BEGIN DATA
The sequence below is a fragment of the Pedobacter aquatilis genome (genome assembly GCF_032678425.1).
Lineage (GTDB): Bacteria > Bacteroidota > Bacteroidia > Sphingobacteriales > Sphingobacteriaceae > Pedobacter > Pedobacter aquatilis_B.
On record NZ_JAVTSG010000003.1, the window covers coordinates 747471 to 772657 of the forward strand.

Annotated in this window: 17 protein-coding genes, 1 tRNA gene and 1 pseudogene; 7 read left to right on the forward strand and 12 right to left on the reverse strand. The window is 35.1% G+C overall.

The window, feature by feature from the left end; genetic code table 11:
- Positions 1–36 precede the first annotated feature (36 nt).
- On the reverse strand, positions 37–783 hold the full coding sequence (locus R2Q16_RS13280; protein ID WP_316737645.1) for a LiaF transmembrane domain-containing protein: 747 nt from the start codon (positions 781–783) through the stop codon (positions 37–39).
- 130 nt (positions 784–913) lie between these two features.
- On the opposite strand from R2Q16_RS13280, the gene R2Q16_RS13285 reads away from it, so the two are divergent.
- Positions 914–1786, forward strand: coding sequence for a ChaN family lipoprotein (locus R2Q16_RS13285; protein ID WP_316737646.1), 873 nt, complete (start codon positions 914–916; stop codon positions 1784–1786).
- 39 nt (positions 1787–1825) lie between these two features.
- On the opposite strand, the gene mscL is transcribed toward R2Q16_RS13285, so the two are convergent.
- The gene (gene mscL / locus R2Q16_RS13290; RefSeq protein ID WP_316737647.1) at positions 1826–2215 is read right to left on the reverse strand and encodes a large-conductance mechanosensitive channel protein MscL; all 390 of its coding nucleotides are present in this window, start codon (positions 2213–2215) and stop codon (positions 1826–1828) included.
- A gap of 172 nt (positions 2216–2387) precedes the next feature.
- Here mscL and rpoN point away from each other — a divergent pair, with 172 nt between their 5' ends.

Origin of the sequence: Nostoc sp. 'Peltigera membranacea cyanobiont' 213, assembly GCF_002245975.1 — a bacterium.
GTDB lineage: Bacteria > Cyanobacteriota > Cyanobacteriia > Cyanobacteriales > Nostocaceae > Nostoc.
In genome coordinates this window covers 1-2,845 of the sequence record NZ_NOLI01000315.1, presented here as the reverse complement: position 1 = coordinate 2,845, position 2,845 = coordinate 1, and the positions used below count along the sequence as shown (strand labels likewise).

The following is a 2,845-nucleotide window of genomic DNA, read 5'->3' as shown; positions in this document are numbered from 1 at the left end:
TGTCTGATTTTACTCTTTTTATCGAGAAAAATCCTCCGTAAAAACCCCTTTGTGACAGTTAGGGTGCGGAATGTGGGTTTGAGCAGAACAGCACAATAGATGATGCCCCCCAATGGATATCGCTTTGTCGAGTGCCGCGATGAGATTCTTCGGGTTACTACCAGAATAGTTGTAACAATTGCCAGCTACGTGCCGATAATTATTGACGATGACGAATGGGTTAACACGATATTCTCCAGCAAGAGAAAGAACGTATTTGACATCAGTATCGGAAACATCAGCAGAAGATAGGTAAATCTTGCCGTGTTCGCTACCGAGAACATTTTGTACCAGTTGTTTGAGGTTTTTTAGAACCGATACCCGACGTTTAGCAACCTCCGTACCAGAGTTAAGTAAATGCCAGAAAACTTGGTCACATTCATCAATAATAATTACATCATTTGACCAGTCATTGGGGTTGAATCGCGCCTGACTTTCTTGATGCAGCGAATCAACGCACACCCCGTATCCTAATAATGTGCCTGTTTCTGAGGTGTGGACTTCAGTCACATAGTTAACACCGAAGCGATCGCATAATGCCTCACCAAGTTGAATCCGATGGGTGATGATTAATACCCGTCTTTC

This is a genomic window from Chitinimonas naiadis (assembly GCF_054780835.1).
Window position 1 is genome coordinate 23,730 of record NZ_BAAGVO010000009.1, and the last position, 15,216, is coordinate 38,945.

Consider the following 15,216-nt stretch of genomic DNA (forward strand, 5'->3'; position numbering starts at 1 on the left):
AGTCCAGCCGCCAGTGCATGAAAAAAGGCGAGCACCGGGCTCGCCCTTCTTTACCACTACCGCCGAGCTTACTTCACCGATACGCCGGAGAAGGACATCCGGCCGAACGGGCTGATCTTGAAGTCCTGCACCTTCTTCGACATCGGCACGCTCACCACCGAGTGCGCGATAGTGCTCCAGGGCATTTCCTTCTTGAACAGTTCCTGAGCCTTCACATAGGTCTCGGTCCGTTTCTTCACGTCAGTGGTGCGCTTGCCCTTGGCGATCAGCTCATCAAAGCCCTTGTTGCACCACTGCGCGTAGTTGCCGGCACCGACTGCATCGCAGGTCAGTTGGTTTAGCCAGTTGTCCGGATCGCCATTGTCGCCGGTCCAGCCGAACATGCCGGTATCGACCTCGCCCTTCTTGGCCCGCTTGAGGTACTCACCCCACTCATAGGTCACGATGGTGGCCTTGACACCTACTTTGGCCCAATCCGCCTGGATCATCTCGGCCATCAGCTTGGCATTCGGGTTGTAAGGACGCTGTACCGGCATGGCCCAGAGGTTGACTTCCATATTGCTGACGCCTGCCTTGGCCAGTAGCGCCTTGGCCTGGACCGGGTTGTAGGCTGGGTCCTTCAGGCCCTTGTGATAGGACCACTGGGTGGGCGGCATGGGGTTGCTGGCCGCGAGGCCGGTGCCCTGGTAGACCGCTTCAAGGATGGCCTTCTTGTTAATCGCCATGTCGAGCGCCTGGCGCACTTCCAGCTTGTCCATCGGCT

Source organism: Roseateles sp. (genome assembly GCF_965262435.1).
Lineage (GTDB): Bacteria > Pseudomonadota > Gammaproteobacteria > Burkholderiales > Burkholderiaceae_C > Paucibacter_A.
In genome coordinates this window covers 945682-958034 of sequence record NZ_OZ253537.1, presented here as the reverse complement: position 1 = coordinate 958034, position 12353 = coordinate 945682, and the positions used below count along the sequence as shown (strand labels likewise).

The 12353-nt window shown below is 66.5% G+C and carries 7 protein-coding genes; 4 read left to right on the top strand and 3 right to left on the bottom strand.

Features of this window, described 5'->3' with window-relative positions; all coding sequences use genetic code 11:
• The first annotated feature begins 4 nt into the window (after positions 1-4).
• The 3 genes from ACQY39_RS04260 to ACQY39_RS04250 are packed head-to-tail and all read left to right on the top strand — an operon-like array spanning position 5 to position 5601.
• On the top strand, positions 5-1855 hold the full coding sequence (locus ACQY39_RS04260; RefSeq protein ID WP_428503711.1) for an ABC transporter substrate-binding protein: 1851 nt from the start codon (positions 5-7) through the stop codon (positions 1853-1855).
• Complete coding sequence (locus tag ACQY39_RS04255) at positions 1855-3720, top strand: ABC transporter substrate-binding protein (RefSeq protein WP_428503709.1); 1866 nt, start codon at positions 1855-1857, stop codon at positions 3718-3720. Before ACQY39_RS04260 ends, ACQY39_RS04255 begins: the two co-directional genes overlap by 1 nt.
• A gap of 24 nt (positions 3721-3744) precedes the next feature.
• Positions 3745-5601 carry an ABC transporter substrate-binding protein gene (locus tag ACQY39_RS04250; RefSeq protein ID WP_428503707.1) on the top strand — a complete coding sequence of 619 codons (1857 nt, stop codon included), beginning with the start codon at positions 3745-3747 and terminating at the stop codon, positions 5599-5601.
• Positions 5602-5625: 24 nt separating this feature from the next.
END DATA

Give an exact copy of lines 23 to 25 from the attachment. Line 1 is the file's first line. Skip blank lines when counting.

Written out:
Consider the following 15,216-nt stretch of genomic DNA (forward strand, 5'->3'; position numbering starts at 1 on the left):
AGTCCAGCCGCCAGTGCATGAAAAAAGGCGAGCACCGGGCTCGCCCTTCTTTACCACTACCGCCGAGCTTACTTCACCGATACGCCGGAGAAGGACATCCGGCCGAACGGGCTGATCTTGAAGTCCTGCACCTTCTTCGACATCGGCACGCTCACCACCGAGTGCGCGATAGTGCTCCAGGGCATTTCCTTCTTGAACAGTTCCTGAGCCTTCACATAGGTCTCGGTCCGTTTCTTCACGTCAGTGGTGCGCTTGCCCTTGGCGATCAGCTCATCAAAGCCCTTGTTGCACCACTGCGCGTAGTTGCCGGCACCGACTGCATCGCAGGTCAGTTGGTTTAGCCAGTTGTCCGGATCGCCATTGTCGCCGGTCCAGCCGAACATGCCGGTATCGACCTCGCCCTTCTTGGCCCGCTTGAGGTACTCACCCCACTCATAGGTCACGATGGTGGCCTTGACACCTACTTTGGCCCAATCCGCCTGGATCATCTCGGCCATCAGCTTGGCATTCGGGTTGTAAGGACGCTGTACCGGCATGGCCCAGAGGTTGACTTCCATATTGCTGACGCCTGCCTTGGCCAGTAGCGCCTTGGCCTGGACCGGGTTGTAGGCTGGGTCCTTCAGGCCCTTGTGATAGGACCACTGGGTGGGCGGCATGGGGTTGCTGGCCGCGAGGCCGGTGCCCTGGTAGACCGCTTCAAGGATGGCCTTCTTGTTAATCGCCATGTCGAGCGCCTGGCGCACTTCCAGCTTGTCCATCGGCT

Source organism: Roseateles sp. (genome assembly GCF_965262435.1).